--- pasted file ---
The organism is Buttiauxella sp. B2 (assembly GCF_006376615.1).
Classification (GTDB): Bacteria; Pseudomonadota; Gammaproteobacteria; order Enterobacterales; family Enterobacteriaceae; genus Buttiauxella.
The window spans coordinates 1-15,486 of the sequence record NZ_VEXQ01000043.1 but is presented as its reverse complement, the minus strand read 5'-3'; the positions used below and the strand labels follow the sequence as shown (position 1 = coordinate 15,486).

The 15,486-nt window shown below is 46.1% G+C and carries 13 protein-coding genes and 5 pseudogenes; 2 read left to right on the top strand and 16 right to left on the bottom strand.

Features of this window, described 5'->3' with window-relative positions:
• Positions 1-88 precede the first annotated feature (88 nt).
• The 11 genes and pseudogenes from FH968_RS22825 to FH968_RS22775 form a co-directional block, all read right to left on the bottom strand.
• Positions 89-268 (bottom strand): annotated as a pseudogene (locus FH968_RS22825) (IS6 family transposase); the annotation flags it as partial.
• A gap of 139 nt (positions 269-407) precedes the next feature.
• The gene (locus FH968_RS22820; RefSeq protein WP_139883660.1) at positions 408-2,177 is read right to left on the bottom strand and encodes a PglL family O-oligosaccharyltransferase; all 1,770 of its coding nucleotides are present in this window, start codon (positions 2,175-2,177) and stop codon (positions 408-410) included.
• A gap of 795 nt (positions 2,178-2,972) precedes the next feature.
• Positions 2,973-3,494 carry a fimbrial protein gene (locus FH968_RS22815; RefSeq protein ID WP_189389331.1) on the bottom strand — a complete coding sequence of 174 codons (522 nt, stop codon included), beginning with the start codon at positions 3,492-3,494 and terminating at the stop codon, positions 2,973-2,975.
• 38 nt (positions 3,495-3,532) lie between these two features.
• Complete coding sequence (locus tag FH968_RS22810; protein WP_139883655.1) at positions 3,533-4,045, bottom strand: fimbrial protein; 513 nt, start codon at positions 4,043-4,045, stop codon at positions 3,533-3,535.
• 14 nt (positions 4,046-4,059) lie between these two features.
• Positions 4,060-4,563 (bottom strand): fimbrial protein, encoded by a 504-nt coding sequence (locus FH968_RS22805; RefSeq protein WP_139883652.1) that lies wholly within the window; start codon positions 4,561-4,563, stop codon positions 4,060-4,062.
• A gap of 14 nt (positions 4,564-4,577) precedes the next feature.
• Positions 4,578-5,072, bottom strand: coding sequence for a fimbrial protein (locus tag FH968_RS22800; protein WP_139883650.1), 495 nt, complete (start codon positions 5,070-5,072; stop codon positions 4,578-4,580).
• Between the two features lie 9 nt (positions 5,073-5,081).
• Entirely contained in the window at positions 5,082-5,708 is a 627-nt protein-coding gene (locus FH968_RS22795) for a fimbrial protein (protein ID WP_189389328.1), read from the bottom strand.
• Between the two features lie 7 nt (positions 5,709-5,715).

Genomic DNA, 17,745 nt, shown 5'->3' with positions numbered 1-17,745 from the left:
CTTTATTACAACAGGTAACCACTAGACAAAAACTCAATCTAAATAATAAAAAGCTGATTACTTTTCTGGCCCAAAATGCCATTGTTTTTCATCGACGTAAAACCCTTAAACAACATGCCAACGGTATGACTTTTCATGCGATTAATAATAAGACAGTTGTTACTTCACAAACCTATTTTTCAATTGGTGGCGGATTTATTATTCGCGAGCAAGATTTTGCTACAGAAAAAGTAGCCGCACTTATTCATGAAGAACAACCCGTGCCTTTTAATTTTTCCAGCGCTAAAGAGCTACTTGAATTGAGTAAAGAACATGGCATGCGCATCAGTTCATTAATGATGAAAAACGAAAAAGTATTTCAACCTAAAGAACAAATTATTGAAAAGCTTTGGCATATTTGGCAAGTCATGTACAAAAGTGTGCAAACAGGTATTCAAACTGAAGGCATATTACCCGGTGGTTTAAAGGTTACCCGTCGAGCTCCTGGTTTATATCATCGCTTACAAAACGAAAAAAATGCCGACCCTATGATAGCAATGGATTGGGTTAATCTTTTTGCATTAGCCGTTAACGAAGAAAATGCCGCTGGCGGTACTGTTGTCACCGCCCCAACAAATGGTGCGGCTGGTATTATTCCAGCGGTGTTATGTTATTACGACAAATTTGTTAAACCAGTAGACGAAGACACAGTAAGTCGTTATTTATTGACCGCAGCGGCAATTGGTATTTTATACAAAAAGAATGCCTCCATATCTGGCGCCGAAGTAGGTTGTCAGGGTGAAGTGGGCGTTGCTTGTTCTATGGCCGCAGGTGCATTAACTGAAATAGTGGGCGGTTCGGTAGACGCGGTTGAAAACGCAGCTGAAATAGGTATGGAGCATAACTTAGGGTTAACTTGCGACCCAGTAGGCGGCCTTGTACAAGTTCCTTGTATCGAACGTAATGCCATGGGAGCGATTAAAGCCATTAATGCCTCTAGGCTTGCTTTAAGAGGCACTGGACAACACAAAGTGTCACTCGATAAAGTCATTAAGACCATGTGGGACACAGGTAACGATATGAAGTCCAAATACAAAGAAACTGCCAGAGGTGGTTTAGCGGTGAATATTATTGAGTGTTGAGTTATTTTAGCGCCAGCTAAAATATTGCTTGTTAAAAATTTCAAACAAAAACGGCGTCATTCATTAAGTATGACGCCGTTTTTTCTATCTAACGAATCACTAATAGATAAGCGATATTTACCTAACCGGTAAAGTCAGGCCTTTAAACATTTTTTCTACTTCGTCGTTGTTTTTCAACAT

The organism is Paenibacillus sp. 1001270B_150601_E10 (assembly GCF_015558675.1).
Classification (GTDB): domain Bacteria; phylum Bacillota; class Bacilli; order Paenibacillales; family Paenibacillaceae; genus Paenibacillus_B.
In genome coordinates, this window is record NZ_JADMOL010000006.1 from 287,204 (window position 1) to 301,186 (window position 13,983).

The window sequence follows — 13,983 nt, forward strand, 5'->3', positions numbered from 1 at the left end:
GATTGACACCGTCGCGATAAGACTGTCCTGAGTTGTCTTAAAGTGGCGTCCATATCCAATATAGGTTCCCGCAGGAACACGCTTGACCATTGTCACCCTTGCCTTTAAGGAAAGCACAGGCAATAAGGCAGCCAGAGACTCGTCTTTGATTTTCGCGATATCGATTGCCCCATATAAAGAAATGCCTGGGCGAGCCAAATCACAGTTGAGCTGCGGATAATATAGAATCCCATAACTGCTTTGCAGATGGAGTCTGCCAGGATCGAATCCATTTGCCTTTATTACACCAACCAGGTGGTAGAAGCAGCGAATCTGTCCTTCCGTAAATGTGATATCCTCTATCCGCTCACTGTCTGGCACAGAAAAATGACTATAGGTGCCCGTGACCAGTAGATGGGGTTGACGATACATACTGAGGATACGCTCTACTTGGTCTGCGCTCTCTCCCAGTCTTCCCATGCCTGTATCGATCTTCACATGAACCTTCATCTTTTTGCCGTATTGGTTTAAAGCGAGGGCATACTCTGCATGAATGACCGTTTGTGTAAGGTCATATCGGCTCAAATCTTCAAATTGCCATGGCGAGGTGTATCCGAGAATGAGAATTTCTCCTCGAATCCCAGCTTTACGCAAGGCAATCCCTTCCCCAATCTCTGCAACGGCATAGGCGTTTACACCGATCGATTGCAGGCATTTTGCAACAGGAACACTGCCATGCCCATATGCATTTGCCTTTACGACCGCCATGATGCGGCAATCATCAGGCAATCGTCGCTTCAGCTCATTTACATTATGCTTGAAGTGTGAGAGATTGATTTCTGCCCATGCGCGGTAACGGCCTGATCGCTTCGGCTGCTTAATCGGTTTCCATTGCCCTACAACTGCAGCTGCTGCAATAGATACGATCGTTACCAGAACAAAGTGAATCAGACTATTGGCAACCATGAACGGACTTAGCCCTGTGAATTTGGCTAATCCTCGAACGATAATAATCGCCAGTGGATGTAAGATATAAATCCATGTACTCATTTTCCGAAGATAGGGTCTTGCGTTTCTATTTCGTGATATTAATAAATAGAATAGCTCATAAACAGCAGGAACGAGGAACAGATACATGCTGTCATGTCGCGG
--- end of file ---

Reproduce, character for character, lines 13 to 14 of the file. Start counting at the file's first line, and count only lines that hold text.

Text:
• 38 nt (positions 3,495-3,532) lie between these two features.
• Complete coding sequence (locus tag FH968_RS22810; protein WP_139883655.1) at positions 3,533-4,045, bottom strand: fimbrial protein; 513 nt, start codon at positions 4,043-4,045, stop codon at positions 3,533-3,535.